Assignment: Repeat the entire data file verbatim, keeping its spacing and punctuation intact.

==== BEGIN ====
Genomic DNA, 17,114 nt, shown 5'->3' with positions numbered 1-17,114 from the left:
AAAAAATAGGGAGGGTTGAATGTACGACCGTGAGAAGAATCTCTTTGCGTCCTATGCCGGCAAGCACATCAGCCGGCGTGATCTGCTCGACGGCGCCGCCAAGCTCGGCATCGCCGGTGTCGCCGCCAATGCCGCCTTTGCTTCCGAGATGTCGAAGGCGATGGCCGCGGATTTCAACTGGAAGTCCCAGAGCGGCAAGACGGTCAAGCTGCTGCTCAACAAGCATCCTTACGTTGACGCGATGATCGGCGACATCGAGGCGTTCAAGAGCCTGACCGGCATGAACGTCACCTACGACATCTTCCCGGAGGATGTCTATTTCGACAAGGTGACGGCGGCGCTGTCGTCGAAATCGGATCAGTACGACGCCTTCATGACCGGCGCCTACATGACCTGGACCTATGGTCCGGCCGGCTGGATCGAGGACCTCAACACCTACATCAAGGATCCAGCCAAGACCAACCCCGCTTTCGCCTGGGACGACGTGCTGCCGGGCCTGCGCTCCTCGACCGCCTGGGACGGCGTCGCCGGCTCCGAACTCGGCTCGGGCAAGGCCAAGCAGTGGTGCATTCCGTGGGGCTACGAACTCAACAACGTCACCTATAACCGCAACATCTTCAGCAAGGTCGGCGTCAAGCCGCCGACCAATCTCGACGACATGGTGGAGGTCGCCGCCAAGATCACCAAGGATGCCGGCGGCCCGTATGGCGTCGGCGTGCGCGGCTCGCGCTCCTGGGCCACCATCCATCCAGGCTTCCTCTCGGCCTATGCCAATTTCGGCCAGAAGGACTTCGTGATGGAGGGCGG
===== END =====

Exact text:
Genomic DNA, 17,114 nt, shown 5'->3' with positions numbered 1-17,114 from the left:
AAAAAATAGGGAGGGTTGAATGTACGACCGTGAGAAGAATCTCTTTGCGTCCTATGCCGGCAAGCACATCAGCCGGCGTGATCTGCTCGACGGCGCCGCCAAGCTCGGCATCGCCGGTGTCGCCGCCAATGCCGCCTTTGCTTCCGAGATGTCGAAGGCGATGGCCGCGGATTTCAACTGGAAGTCCCAGAGCGGCAAGACGGTCAAGCTGCTGCTCAACAAGCATCCTTACGTTGACGCGATGATCGGCGACATCGAGGCGTTCAAGAGCCTGACCGGCATGAACGTCACCTACGACATCTTCCCGGAGGATGTCTATTTCGACAAGGTGACGGCGGCGCTGTCGTCGAAATCGGATCAGTACGACGCCTTCATGACCGGCGCCTACATGACCTGGACCTATGGTCCGGCCGGCTGGATCGAGGACCTCAACACCTACATCAAGGATCCAGCCAAGACCAACCCCGCTTTCGCCTGGGACGACGTGCTGCCGGGCCTGCGCTCCTCGACCGCCTGGGACGGCGTCGCCGGCTCCGAACTCGGCTCGGGCAAGGCCAAGCAGTGGTGCATTCCGTGGGGCTACGAACTCAACAACGTCACCTATAACCGCAACATCTTCAGCAAGGTCGGCGTCAAGCCGCCGACCAATCTCGACGACATGGTGGAGGTCGCCGCCAAGATCACCAAGGATGCCGGCGGCCCGTATGGCGTCGGCGTGCGCGGCTCGCGCTCCTGGGCCACCATCCATCCAGGCTTCCTCTCGGCCTATGCCAATTTCGGCCAGAAGGACTTCGTGATGGAGGGCGG